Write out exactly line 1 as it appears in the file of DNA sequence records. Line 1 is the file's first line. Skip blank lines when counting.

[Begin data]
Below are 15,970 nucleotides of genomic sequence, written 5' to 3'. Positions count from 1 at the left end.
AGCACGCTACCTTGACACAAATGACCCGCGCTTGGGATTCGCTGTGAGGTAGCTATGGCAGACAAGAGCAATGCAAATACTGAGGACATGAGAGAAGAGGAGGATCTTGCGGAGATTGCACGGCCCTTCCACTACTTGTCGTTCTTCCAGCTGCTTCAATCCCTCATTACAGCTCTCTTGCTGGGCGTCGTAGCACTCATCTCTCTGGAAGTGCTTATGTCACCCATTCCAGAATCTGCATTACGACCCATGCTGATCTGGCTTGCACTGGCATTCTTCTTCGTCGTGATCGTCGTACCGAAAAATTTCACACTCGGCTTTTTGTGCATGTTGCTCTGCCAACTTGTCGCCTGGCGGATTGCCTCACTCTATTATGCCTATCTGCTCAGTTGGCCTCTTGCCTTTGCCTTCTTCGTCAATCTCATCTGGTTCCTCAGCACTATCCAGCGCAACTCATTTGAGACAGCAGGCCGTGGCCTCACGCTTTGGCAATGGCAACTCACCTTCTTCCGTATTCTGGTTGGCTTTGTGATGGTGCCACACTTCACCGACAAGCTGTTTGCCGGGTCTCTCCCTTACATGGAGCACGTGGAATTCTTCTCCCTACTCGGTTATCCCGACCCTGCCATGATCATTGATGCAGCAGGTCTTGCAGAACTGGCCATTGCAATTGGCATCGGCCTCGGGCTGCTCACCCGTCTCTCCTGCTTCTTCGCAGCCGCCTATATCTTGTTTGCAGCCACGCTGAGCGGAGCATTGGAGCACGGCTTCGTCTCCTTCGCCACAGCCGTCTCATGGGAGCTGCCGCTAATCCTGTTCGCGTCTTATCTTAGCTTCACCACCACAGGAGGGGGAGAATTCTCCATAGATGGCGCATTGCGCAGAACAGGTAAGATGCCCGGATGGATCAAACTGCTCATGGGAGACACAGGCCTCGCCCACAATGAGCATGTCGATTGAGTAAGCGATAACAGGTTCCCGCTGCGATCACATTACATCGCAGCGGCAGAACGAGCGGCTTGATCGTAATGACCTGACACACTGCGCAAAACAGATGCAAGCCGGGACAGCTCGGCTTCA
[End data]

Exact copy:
Below are 15,970 nucleotides of genomic sequence, written 5' to 3'. Positions count from 1 at the left end.